What’s the Scoop on Kids and Dirt?

Kids need enough 'dirt' to build immunity, but not so much they get ill
By Cosby Stone, Vanderbilt University
August 15, 2019 Updated: August 15, 2019

Whenever I am asked what I do for a living, the phrase “I’m an allergist” is almost immediately followed by “So, where are all of these allergies coming from?”

Maybe I’ll get sick of that question some day, but I haven’t yet. As a clinician and researcher on allergies and public health, I first explain that when a society begins to become aware of a disease, the reported prevalence will go up. This is understandable. People who have medically unexplained symptoms wonder, “Could I have this allergy that’s being talked about?” and try on the diagnosis. Sometimes an allergy really is at the root of their problems, and sometimes it’s not.

For example, at least 50 percent of patient-reported food allergies are only presumed. They have not been evaluated thoroughly enough to know for sure whether the patient is allergic. Research also demonstrates that, in many cases, we presume wrongly. The symptoms fit better with intolerance than an allergy, or the events were coincidental.

While 11 to 12 percent of patients currently report a food allergy, only about 5 percent of adults and 8 percent of children likely have a true food allergy. Around 8 percent of patients report a penicillin allergy, but fewer than 5 of 100 patients who report a penicillin allergy can be shown to be allergic when tested.

Many people next ask whether allergies are genetic, but allergies in one’s family appear to explain only 10 to 40 percent of a person’s increased risk for allergies. Allergic diseases are also increasing at rates that are inconsistent with genetic diseases.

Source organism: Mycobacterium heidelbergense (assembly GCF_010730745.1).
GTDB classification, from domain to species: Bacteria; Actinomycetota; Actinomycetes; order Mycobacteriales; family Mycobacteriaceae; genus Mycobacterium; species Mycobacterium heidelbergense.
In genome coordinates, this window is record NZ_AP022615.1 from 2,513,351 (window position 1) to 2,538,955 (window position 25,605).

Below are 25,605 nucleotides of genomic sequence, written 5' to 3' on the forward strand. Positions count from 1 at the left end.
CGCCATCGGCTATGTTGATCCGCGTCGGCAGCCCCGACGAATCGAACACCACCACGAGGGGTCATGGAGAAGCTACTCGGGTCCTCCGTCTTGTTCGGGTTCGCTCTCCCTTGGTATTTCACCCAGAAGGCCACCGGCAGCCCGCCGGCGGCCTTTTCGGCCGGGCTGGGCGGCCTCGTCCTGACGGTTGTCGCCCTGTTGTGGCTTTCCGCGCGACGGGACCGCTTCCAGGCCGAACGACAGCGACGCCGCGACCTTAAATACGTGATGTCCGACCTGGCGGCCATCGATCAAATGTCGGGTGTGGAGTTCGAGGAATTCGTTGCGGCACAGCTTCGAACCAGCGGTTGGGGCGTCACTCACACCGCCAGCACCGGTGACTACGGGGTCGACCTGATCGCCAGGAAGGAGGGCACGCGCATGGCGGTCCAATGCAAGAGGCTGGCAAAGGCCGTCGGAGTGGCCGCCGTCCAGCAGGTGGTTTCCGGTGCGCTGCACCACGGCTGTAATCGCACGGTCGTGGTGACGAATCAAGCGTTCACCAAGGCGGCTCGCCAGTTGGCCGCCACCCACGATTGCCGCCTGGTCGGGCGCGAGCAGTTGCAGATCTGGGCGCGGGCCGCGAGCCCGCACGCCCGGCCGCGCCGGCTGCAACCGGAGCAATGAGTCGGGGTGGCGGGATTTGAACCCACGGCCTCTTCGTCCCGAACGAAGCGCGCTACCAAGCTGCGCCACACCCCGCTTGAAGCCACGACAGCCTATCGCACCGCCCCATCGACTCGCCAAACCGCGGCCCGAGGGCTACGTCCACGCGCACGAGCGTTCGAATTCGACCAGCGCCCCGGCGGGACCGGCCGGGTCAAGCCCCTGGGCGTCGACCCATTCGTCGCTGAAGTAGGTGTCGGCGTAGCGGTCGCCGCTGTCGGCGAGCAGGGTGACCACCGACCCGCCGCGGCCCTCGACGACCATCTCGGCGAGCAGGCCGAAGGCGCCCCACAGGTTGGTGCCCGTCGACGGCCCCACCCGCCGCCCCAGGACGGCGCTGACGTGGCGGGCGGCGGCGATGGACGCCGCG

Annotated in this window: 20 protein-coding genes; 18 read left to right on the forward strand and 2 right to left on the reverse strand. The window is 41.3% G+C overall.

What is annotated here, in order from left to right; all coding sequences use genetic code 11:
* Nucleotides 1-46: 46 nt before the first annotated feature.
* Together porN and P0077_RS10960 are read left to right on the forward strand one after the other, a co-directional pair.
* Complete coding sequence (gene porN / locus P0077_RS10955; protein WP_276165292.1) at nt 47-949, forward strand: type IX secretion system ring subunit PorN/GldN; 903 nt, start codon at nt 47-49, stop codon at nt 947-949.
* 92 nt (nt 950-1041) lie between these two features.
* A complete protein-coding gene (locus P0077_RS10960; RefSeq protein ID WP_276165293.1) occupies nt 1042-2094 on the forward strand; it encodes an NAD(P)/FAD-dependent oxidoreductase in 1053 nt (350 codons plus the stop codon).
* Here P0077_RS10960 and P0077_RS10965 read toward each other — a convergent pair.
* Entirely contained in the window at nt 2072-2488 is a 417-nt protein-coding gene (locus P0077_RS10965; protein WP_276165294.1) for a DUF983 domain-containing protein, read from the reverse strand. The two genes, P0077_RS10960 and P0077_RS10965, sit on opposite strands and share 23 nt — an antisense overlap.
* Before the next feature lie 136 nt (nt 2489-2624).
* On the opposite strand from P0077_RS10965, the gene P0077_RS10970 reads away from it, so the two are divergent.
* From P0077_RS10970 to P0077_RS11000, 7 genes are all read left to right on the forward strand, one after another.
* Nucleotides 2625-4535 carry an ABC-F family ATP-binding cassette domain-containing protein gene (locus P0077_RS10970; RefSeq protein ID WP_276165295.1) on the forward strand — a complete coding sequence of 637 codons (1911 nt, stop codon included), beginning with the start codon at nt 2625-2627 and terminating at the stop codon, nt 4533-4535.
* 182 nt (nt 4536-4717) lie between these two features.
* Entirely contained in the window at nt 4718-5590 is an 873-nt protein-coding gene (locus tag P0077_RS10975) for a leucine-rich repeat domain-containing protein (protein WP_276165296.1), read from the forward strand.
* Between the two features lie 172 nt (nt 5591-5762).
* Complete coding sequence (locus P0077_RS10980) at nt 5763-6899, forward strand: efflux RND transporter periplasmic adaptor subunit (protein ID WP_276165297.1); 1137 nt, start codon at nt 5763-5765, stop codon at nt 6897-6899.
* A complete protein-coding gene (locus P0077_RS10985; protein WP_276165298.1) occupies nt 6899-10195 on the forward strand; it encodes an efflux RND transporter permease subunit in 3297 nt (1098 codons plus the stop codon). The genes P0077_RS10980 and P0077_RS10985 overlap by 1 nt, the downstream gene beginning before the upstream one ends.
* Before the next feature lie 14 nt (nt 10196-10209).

More interesting is that there appear to have been different waves in which allergies appeared in historical records. Hay fever (environmental allergies) first appeared in the 1800s, followed by more recent increases in asthma and food allergy.

What’s Changed, and What’s Dirt Got to Do With It?

So if genetics don’t fully explain the rise in rates of allergy, what does? Some of the most consistent risk factors for allergic diseases include overuse of antibioticsacute viral respiratory infections in childhood; birth by cesarean section; nutritional disorders; second-hand smoke exposure; pollution; and the environment where you grew up.

To organize these risks into categories, two conceptual hypotheses currently seem to be of value: the barrier hypothesis and the hygiene hypothesis.

Imagine that your immune system is an army behind a castle wall. The castle wall is your skin, your respiratory tract and your gastrointestinal tract. The army is composed of your white blood cells in addition to other cells in the body that can activate these eager soldiers to defend you.

The central tenet of the barrier hypothesis is that when our skin, respiratory tract, and gastrointestinal tract are chronically injured, your castle wall is broken down. The soldiers of the immune system are activated to aggressive defense, yet allergens can penetrate, and people can begin to experience allergic inflammation in those areas. This has been most clearly demonstrated with the allergic skin disease known as eczema.